Friday, February 12, 2010

The Seinfeld Syndrome

Remember the episode of Seinfeld in which Kramer was dating the "low talker" and Jerry ended up agreeing to wear the puffy shirt?

Remember the other episode of Seinfeld with the "high talker?"

Now it seems the Seinfeld Syndrome has infected the broadcast industry. I am referring to the predominance of the "slow talker."

Never fails. Someone calls me up on the phone and wants to be a client. I can hear the wonderful personality in the voice, the pure energy and excitement that come with knocking out a great story. Then the tape arrives. Even worse, the person often makes things even worse by e-nun-ci-a-ting ev-er-y sin-gle syllable in an effort to have perfect diction.

The result is a delivery that is both boring and unnatural.

If you remember anything from this blog, remember this. Talk, don't read. Again, talk normally. You want to be conversational. Read your scripts as if you were talking to a friend over the phone.


I've occasionally heard the argument that small market anchors and reporters should talk slower. Hmmmm.... funny how the networks broadcast to every market in America and no one complains that network people talk too fast.

Talk normally, and you'll find you're also more comfortable because you're doing something natural. When you're doing something unnatural by talking in a delivery that's foreign to you, you're going to get nervous and have a better chance of stumbling.

Thursday, February 11, 2010

For the photog or one-man-band who needs a laugh...


Be gentle with the nat sound

Nothing annoys me more than a certain local station that blasts ear-splitting tones before weather crawls. It's so loud it makes you jump out of your chair... and it makes me change the channel because they make whatever show I'm watching unwatchable.

That said, I've seen plenty of packages with jarring nat sound pops. I'm glad to see that most of you are actually using nat sound, but it needs to be treated gently. If not, it's almost like sneaking up on the viewer with an air horn.

Think about what happens when you get into your car. You start the car, and if the radio was on the last time you drove, it comes on at the same level you left it. If you were blasting music, it will probably make you jump. Most people turn on their radios and gradually adjust the volume.

The same holds true for nat sound... you don't want the viewer to jump. When editing, it's important to fade your nat sound in both directions. Fades can be very quick, but they must be used.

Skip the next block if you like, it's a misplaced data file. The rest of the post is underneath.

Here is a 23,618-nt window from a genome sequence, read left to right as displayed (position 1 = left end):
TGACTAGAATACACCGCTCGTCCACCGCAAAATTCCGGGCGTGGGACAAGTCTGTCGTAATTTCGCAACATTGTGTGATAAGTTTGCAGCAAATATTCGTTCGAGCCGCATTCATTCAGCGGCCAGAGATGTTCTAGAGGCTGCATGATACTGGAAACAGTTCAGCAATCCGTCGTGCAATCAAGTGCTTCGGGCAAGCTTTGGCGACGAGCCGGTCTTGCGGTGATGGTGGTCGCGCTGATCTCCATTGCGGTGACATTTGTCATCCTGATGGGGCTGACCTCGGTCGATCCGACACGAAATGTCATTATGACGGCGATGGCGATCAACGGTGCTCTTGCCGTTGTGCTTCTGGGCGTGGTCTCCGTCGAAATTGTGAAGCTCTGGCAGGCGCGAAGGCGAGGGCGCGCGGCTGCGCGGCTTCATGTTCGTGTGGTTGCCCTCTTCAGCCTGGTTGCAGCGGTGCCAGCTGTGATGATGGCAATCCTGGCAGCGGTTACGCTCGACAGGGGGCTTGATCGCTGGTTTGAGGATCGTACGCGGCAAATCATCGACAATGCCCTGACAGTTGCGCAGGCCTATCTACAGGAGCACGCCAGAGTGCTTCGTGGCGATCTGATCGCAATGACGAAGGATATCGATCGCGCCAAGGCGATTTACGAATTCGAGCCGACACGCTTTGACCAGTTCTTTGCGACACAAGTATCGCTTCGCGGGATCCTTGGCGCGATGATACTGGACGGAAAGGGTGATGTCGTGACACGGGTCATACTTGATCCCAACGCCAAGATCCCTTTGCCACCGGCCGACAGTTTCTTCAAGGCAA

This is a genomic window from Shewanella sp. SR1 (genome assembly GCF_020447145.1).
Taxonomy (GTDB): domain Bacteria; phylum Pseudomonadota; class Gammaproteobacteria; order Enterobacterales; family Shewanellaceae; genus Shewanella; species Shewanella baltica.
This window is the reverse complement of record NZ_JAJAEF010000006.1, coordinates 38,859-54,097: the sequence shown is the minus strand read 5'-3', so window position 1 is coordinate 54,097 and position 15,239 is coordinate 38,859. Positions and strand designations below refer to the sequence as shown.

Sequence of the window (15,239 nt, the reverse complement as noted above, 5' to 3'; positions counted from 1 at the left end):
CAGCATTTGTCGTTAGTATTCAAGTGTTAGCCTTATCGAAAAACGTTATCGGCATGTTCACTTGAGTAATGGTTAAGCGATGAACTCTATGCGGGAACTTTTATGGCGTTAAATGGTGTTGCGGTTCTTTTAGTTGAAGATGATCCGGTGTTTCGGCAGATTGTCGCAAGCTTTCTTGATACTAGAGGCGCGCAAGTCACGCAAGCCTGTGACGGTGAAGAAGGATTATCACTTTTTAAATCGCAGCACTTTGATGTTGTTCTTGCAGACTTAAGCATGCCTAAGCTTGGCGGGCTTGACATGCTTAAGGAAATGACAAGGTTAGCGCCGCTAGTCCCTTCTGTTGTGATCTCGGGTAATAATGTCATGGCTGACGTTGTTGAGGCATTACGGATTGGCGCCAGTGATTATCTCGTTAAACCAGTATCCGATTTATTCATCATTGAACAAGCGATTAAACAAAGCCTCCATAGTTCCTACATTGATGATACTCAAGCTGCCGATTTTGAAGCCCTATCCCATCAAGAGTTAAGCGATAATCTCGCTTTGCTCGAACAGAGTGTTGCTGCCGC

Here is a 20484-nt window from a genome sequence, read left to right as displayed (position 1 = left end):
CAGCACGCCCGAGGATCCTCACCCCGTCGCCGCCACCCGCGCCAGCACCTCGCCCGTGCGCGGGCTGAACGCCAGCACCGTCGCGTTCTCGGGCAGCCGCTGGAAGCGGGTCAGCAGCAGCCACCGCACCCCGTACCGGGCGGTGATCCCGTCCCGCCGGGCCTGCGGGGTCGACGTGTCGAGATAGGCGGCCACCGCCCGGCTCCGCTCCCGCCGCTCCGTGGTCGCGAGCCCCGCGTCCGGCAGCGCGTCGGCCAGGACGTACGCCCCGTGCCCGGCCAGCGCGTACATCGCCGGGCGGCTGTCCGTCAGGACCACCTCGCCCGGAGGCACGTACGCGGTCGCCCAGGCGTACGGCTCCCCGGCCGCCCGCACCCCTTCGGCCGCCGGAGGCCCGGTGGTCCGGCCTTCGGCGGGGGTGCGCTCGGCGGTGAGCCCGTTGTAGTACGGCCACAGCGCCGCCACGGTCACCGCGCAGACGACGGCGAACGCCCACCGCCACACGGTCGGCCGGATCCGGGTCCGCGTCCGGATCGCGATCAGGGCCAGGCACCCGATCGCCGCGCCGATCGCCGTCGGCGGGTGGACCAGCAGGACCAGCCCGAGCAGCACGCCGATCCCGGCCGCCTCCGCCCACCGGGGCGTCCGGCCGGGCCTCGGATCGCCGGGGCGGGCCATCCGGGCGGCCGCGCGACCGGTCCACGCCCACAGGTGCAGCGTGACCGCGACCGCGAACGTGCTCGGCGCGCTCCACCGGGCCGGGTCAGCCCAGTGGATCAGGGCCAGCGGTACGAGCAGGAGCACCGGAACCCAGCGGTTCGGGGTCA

Fading up or down makes your package smoother, and lets the nat sound flow with the other elements of the story. Whether you're editing tape-to-tape or non-linear, it's very easy to do.

And don't just clip your nat sound because it is running into a sound bite or your voice track. Fade it down and then run it under the next element in your package.

Using nat sound effectively shows a News Director that you're aware of its importance. Using nat sound with style shows you have great attention to detail.

Tuesday, February 9, 2010


Okay, being a luddite I'm not really sure what this means, but you can now sign up as a "follower" of this blog. (I'll come up with a clever name for those who choose to hitch their wagon to this particular star.) It's on the right side of the page.

Operators are standing by. Sadly, those who sign up as followers will not receive a free Snuggie.

Tips for running the morning meeting

While I know there are a lot of rookies out there among the producer ranks, it occurs to me there are also some newbys running assignment desks. Yikes. Talk about the deep end of the pool.

Over the years I've worked with numerous people who manned what I consider the toughest and worst job in any newsroom. Being an AE is like having homework all the time, and I'm honestly amazed more of them don't go postal after having a scanner in their ear for several years while dealing with angry staffers. The job is so hard I have never, ever heard anyone say they wanted to be an Assignment Editor.